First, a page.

Imagine a friend of yours shows you a cave….. It’s pitch black in this cave, there are lights available, but they can’t find the main switch – yet.
All you have to find your way around is a pencil beam of light. As you try to find your way around the cave, your light picks out something glittery – something shiny; as you look closer, you realise that it’s a gold necklace. You shine the light somewhere else, and you notice another glint of light; you walk closer, ignoring the cobwebs that brush your face until you see a cluster of diamonds.
By now, you may be a little curious as to what else is there so you look for shiny bright things – you pick out some emeralds and some rubies, you are in a cave full of treasure, there may be some squidgy things on the floor as you look about, but you ignore them as you continue to look for all the wonderful jewels and gems that are in this cave full of treasures – because that’s what it is – a cave full of treasure.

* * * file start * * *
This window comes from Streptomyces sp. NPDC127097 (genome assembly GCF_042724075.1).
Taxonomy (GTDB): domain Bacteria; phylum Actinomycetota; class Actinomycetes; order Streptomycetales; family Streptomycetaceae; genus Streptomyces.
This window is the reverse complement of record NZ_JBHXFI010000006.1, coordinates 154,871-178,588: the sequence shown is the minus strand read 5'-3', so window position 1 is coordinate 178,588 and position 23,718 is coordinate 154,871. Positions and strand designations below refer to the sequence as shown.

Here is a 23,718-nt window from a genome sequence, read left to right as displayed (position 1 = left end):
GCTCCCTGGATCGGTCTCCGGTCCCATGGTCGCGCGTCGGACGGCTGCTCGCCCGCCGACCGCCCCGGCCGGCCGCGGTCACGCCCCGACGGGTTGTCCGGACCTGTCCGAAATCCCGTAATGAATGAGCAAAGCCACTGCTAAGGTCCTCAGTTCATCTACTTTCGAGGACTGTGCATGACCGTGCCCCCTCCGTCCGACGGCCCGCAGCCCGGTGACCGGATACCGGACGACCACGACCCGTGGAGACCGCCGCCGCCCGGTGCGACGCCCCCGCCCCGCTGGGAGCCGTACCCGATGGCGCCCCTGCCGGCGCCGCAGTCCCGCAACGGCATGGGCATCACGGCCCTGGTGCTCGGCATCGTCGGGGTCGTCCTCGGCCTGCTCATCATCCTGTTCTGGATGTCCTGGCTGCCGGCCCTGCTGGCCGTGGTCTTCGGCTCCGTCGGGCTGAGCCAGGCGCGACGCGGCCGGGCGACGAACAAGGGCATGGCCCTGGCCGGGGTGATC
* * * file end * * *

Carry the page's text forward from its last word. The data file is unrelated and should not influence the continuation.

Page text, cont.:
You leave this wonderful cave and pass the torch to your friend, telling them of all the wonders the cave has.
This person walks into the cave full of excitement and anticipation; however, the first thing they do is tread on that squishy thing you ignored. As they shine their beam of light on it, they see a pile of excrement, undeterred they look for the treasure, they see something against the far wall and with a sense of excitement they walk towards it only to realise that it’s a dead rat.
As they walk away, cobwebs brush across their face, and they wipe them away with irritation as they look up and notice bats hanging off the ceiling and the bat droppings all around them. They’ve seen enough and come rushing out the cave to confront you, accusing you of lying to them about this wondrous cave; it’s horrible, they proclaim.
It’s at this point that we can help you go back into the cave, locate the correct switch and turn a brilliant set of halogen lights on so that you can point out the jewels and treasures that are hidden in plain sight of us all.
You see, sometimes, we’re all too busy looking at the filth to see the beauty in things. As a therapist, you can teach people to look at the whole picture; yes, of course, there’s muck and filth in that cave, but there’s also rare beauty too – we just need to help our clients to switch the light on so that they can see it too.